We did spend an afternoon taking a mansion tour, taking in the home stylings and a bit of the fashion sense of tobacco heir Doris Duke. Through the tour we learned that she was a wonderful person who had an incredible amount of money, and who loved animals, although I did notice the exhibition had at least one mink coat in it. (She also had a pants suit designed for disco club wear, which appeared to be made of twist-ties bound together into something which was, from certain angles, nearly opaque.) I passed some time trying to guess the origin of pieces of furniture or paintings or embroidered rugs or antiques before the guide gave it away, although I have to admit I fairly soon started reverting to ``17th century England'' or ``18th century Netherlands'' as default guesses, except when the fleur-de-lys came out or it was a Chinese vase. This turned out to be a surprisingly effective approach.
At one point early on my uncle leaned against door frame, possibly because he'd been going on in his inimitable fashion for hours already. This lead the guide to ask if he'd like a chair, since they would really prefer people not go leaning on things. My uncle didn't want one, and said so; the guide kept offering, explaining that it was no problem and they had many chairs around which could be sat on by the masses. The guide offered a chair each room, and my uncle refused, until we finally got upstairs to a room that had a publicly-accessible chair which was not offered, and then he sat.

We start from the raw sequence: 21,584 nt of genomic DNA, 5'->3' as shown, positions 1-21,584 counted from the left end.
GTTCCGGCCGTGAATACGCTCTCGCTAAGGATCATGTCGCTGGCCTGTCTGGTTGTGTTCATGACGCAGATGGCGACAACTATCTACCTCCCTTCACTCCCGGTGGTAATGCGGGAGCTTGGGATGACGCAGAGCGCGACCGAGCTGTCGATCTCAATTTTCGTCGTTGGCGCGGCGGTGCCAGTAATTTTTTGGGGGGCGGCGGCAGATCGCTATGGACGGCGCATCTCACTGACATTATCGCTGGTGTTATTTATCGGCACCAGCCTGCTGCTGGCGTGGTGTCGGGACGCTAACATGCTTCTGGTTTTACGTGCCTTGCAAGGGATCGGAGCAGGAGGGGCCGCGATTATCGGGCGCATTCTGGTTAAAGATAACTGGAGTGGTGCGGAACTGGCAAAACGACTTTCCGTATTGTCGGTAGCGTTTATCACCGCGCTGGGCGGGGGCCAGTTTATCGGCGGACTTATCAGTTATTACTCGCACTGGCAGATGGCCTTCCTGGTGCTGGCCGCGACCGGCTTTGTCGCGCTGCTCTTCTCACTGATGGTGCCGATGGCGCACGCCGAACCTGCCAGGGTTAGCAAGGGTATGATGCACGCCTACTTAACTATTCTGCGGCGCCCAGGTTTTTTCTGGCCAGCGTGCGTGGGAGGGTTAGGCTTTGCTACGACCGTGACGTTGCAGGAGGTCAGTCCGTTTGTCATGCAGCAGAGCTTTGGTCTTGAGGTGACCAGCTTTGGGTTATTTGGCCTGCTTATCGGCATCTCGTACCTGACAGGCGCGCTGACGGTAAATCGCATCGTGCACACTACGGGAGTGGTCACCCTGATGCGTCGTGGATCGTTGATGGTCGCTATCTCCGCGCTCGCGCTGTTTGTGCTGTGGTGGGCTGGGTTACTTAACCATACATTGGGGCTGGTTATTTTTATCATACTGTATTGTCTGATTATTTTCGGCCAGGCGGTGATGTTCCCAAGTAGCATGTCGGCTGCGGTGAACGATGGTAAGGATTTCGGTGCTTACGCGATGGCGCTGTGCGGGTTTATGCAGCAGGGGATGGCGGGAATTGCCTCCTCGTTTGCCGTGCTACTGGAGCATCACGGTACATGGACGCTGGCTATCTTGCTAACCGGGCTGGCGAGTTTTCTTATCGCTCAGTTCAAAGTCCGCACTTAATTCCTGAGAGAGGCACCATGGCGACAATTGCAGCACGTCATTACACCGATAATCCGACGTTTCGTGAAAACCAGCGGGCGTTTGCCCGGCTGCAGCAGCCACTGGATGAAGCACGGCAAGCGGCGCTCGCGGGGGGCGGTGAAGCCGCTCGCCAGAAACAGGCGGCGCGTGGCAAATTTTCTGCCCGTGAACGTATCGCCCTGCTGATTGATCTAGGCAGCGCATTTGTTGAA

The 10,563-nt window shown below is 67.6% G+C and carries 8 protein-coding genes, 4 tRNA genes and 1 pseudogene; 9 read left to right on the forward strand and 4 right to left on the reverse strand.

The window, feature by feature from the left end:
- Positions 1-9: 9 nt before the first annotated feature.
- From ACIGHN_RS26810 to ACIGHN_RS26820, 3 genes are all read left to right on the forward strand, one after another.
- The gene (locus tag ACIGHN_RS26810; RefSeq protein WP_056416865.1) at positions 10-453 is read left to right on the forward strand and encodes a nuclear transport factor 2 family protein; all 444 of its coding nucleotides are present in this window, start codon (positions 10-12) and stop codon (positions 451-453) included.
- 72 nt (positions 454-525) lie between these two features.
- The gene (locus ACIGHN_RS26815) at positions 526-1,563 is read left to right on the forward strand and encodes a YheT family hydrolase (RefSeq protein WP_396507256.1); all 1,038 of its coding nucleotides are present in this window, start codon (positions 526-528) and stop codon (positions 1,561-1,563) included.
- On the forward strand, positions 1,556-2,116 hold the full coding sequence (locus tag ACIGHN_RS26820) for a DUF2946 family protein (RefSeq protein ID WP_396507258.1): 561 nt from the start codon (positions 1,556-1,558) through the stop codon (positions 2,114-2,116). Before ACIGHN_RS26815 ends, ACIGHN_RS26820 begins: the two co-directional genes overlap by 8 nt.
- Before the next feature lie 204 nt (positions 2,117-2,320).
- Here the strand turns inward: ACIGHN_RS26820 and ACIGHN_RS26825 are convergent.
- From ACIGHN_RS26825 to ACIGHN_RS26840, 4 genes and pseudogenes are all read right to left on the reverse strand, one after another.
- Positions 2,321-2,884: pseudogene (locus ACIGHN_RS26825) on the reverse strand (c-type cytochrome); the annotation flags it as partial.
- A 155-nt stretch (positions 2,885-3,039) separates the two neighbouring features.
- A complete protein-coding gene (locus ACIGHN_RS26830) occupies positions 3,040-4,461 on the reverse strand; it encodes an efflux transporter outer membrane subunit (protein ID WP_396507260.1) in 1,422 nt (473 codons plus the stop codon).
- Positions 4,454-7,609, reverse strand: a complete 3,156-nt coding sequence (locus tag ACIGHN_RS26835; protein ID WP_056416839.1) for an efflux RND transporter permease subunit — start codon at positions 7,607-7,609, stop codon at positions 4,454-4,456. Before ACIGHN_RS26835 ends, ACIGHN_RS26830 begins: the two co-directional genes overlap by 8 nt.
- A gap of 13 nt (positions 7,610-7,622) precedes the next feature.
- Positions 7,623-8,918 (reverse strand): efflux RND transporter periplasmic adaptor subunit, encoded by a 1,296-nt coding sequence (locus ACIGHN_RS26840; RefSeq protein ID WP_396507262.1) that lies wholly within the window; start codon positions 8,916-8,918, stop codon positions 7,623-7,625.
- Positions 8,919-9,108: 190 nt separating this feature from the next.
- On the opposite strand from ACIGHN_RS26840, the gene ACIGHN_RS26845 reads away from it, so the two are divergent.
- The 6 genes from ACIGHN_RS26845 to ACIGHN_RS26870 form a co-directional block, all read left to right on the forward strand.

While Doris Duke kept many, many dogs (and other animals) nowadays they only have a couple around, including a dog-shaped lump on the lawn (the surrounding lawn was incidentally landscaped by Frederick Law Olmsted). They say that's normal, and he's a very laid-back dog in the thirteenth year of his current nap. They admit it will be hard when he dies as it could take weeks to notice. But he's good with children.
Trivia: Frederick Law Olmsted also designed the National Zoo in Washington, DC's Rock Creek Park. Source: Park Maker: A Life Of Frederick Law Olmsted, Elizabeth Stevenson.
Currently Reading: The Detonators: The Secret Plot to Destroy America And An Epic Hunt for Justice, Chad Millman. About the Black Tom sabotage and connected incidents. And I learn to my embarrassment that ``Black Tom'' was not a nickname for one of the saboteurs, as I had thought; it was the name for the ammunition yard.